As the reporter said to the novelist: Why bother to make stuff up?
For stories and characters, one needs only a pair of walking shoes in Charleston, S.C., where recent attentions have turned to two salacious stories. One concerns a murder-for-hire plot involving a banker, his wife, his lover’s ex-husband and his ex-lover’s husband’s cellmate. Not to be confused with his soul mate.
No, that designation refers to the other story making rounds on the cocktail circuit. Yes, he’s back but maybe not for long. Mark Sanford, the former governor who disappeared for five days, allegedly to hike the Appalachian Trail only to find himself in the arms of his lover (now his fiancee), is discovering that not every kid gets a comeback.
What is it about the shamed male politician that he seems unable to accept when it’s over? This is strictly rhetorical, obviously. Part of the answer is hubris.
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Another part is history: Voters generally are forgiving once a person confesses and repents. But key to general forgiveness is the forgiveness of the wronged spouse. If Mrs. forgives, Joe and Jane Public usually do too.
The list of those who have sinned and recovered is too long for this space, though a couple serve the point — and at least one deserves special mention: Bill Clinton.
Despite his well-known peccadilloes, the former president has become a respected global figure in the wake of his impeachment by the House of Representatives (the Senate failed to convict) on charges of perjury and obstruction of justice. His personal sins mostly forgiven, he has emerged with his popularity largely intact.
Perhaps the explanation lies in his overall likability as well as his good works through his foundation, not to mention a larger sense that he was unnecessarily persecuted for behaviors that were more or less familiar to (and ignored by) a majority of voters.
At some point in the investigation, he became more sympathetic than his pursuers.
Clinton did not, moreover, seek public office again. And, significantly, Hillary, her early protestations notwithstanding, stood by her man.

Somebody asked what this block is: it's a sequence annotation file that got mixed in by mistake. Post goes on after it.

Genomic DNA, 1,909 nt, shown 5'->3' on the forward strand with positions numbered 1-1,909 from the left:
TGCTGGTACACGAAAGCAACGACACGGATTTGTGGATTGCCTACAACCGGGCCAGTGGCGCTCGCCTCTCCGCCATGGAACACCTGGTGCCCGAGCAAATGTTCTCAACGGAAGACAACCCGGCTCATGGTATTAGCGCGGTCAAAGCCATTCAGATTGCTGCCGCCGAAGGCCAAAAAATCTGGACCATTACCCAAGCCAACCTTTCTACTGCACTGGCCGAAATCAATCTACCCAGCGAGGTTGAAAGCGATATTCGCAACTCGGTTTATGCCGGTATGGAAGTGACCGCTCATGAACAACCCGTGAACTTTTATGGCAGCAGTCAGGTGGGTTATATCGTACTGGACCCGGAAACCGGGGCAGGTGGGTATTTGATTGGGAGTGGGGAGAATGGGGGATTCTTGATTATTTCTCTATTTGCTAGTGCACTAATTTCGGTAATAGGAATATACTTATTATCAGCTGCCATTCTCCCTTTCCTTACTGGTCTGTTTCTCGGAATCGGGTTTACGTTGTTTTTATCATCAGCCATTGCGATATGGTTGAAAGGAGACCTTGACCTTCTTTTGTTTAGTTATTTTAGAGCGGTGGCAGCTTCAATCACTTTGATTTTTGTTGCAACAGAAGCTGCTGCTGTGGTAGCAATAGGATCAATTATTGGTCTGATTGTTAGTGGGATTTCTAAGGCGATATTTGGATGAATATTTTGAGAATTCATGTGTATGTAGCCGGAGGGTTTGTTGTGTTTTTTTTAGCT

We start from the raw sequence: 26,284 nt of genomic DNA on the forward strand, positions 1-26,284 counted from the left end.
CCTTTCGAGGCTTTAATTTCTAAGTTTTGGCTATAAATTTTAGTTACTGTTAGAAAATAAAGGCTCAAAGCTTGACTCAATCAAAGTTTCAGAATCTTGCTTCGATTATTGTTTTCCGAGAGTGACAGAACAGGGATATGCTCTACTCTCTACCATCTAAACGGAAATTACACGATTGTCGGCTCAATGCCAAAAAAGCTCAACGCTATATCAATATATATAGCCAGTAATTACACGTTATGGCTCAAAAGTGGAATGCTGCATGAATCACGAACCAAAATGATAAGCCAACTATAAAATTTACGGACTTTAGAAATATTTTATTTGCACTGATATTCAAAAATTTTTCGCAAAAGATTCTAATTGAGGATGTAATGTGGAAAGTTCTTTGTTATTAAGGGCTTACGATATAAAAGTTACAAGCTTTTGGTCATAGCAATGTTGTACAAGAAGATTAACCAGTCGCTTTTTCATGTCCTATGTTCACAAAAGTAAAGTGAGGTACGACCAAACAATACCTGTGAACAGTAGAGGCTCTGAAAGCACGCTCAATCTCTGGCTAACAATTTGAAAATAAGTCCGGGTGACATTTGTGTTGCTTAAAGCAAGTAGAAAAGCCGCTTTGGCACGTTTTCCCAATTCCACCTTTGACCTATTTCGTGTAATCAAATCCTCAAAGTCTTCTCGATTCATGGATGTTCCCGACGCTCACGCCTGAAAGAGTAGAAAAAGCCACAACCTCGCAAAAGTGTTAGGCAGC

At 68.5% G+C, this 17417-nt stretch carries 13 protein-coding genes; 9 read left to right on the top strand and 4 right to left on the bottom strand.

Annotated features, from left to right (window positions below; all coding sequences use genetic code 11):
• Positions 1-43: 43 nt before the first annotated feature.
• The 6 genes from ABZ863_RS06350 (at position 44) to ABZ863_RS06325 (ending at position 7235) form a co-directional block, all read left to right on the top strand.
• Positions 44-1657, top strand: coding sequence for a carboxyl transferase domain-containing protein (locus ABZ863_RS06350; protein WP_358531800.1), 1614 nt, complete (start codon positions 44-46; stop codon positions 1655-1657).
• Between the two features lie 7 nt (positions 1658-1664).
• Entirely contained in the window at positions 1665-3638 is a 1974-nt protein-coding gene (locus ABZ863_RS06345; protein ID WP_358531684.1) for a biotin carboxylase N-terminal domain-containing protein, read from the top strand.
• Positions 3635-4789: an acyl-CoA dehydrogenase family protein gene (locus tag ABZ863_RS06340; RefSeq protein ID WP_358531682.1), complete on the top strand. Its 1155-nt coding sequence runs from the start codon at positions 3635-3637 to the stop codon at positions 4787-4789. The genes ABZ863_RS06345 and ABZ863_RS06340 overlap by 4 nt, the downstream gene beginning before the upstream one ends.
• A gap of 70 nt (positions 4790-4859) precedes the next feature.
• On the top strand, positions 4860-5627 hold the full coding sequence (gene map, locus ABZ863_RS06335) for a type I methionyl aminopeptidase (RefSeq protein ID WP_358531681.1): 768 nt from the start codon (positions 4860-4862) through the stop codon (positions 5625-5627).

Switch now to former New York Rep. Anthony Weiner, who left Congress after accidentally tweeting a photo of his assets to his Twitter followers.
Despite unfathomable embarrassment, Weiner now is considering a run for mayor of New York City. A recent poll shows him in second place in a hypothetical Democratic mayoral primary at 15 percent, behind City Council Speaker Christine Quinn at 26 percent.
Again, Weiner’s wife, who was pregnant at the time of his topple, stayed with him.
Lest Democrats feel unfairly singled out, we further note that Republican Sen. David Vitter, of Louisiana, has held his seat despite his intersection with prostitution. His longevity no doubt is attributable to his sincere repentance, constituent satisfaction and, importantly, his wife’s forgiveness.
Which brings us back to Sanford. Not only did he abandon his state for five days during his walkabout, but he committed the unthinkable. He wept. No taking it like a man, this one. Without consideration for his wife and young sons, he referred to his paramour as his soul mate.
Sanford didn’t even have the decency to resign from office, but finished his term and vanished for a couple of years only to re-emerge in pursuit of a fresh legacy. He recently won the Republican primary for an open congressional seat and faces Elizabeth Colbert-Busch (sister of Stephen Colbert) in a special election May 7.
To many South Carolinians, especially women, Sanford’s candidacy is an embarrassment of Weineresque proportions. But if history is any guide, his candidacy is on life support.
Not only did his former wife, Jenny Sanford, not stand by her man, she wrote a book, went on TV and recently took him to court for trespassing.
Sanford’s lack of empathy for his family, not to mention his impeachable judgment, should disqualify him from further public service, an opinion apparently shared by the Republican National Committee, which recently withdrew support for his candidacy.
© , Washington Post Writers Group
Kathleen Parker’s column appears regularly on editorial pages of The Times. Email: firstname.lastname@example.org